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by Dr. David M. Anderson, P.E., CMC
Copyright © 2018 by David M. Anderson
Triple your profits
Just stop selling your highest-overhead "loser" products.
You will earn back that 20% sales when the rest of your products can sell for less and
when the resources that were wasted on fire-drill products can focus on designing low-cost products.
Product line rationalization is a powerful technique to improve profits, free valuable resources, and simplify operations and supply chains. It does this by rationalizing existing product lines to eliminate or outsource products and product variations that are problem prone, don’t "fit" into a flexible environment, have low sales, have excessive overhead demands, are not really appreciated by customers, have limited future potential, may really be losing money.1
The first step would be to segregate all product variations into families, according to the four criteria presented in the Product Family Article and then build the most promising families in flexible build-to-order operations with parts delivered by spontaneous supply chains . It may be necessary to design product families to be built in flexible BTO operations from standard parts and materials that are always available, as described in the Family Design article.
Products that do not fit into these families will need to be rationalized, as discussed in the product line rationalization procedure (next):
All companies experience some Pareto effect, typically with 80% of profits or sales coming from the best 20% of the products.
This happens because almost all companies keep adding products to the portfolio without every removing any. Further, sales incentives and emphases on growth and market share encourage the mantra "take all orders," thus overloading production operations and the supply chain with too many low-volume products that have unusual parts and manufacturing procedures. This causes excessive overhead costs, lowers plant capacity, dilutes manufacturing resources, and complicates supply chain management.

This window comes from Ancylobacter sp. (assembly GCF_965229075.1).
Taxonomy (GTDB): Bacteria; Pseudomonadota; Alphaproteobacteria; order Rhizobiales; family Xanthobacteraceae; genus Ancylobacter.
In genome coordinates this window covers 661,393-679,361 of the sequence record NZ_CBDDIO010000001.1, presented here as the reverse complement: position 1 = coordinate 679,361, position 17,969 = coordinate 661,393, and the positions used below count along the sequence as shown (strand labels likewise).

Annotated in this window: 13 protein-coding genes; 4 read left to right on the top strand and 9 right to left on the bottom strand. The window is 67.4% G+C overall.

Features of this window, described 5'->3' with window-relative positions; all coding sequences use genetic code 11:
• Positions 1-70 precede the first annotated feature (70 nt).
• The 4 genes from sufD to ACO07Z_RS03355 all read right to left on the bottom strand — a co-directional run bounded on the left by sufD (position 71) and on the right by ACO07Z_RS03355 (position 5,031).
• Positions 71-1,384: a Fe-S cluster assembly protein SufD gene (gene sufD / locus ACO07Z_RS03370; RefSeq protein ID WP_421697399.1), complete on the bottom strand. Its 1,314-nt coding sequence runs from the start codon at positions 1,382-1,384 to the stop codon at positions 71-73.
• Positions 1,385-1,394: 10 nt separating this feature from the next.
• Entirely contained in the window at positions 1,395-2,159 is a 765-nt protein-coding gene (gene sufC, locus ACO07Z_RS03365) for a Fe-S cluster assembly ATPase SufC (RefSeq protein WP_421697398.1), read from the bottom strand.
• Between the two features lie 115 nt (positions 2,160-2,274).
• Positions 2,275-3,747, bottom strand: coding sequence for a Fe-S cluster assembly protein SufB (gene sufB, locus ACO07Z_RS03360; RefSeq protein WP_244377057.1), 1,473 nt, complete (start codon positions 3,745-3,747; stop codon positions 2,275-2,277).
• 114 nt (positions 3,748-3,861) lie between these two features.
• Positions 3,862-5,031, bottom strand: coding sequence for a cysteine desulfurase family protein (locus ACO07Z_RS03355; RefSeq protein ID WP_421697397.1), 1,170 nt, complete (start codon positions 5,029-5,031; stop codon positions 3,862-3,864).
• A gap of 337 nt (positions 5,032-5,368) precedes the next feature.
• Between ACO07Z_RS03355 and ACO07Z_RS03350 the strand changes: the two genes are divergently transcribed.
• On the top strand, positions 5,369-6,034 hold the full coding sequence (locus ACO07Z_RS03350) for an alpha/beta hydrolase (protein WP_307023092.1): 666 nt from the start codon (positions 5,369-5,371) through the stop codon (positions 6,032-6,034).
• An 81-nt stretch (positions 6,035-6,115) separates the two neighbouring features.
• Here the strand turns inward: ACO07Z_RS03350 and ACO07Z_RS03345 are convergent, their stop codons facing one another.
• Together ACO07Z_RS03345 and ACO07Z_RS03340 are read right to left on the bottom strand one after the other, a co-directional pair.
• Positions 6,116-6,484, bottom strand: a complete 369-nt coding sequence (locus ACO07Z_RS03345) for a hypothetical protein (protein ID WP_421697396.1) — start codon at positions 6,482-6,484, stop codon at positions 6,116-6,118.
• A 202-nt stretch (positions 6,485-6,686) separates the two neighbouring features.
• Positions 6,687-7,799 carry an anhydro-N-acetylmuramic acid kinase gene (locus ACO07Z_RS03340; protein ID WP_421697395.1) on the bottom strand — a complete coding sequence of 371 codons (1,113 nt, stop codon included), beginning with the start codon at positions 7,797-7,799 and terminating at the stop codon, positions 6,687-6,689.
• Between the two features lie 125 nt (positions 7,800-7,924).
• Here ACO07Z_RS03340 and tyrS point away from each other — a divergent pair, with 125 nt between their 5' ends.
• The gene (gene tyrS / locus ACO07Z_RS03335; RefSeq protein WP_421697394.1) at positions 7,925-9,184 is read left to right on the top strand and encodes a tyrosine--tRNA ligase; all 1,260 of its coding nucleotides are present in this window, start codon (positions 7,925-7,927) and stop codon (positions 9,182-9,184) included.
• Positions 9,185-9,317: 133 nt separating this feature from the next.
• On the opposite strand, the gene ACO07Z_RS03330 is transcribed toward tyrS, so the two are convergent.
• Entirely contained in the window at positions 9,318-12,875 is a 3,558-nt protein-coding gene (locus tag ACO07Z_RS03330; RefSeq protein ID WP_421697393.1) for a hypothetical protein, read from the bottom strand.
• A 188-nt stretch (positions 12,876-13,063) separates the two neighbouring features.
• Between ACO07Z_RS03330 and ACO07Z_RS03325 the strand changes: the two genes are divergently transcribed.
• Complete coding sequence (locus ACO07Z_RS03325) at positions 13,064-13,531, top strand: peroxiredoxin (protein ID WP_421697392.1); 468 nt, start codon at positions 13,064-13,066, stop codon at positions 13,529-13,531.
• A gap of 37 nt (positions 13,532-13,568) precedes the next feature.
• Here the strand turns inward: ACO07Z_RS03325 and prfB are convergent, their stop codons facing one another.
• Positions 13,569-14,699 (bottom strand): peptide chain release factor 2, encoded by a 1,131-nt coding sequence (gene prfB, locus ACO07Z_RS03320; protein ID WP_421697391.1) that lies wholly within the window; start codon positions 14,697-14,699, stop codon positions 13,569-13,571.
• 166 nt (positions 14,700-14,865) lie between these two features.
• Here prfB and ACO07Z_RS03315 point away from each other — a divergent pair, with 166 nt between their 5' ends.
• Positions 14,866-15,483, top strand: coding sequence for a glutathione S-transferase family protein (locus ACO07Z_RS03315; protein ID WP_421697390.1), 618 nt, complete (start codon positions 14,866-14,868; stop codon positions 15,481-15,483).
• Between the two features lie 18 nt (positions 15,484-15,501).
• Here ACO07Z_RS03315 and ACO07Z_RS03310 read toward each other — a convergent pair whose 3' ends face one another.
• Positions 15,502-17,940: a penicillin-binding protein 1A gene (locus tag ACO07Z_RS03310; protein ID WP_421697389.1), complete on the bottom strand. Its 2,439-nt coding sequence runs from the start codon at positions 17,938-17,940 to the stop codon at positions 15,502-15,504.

Few companies realize these problems because their cost systems allocate (average) overhead costs, which implies that all products have the same overhead costs.
Product line rationalization encourages companies to focus on their best products by eliminating or outsourcing the marginal products. The resources that were being wasted on the low-leverage products can then be focused on growing the "cash cows."
The following scenario shows the power of this methodology using the simple example illustrated on the cover. If a company kept the 20% of the product line that was making 80% of the profits, and dropped the other 80% of the product line, it would result in only a 20% drop in revenue.
However, dropping 80% of the worst products would eliminate 80% or more of overhead and distribution costs because those products are built infrequently with less common parts on older equipment using sketchy documentation by a workforce with little experience on those products. Further, those products may be less well designed for manufacturability and have much higher quality costs.
If overhead and distribution costs are half of total cost (as is quite common), eliminating 80% of those costs will cut total costs in half. If profits were originally 10%, dropping revenue by 20% and cutting costs in half would result in over three times the profit!
Case Study: An industrial products company had 30% price price disadvantage from "taking all orders." Neither the engineers or managers could not figure out why a competitor's product sold for thirty percent less until they realized that the competitor built only its newest, best product whereas this company was still “taking all orders” and selling all its legacy products.
The actual procedure divides the product line in to four zones: The least profitable products would be dropped. Products that need to be in the catalog would be outsourced, thus simplifying the supply chain and manufacturing operations.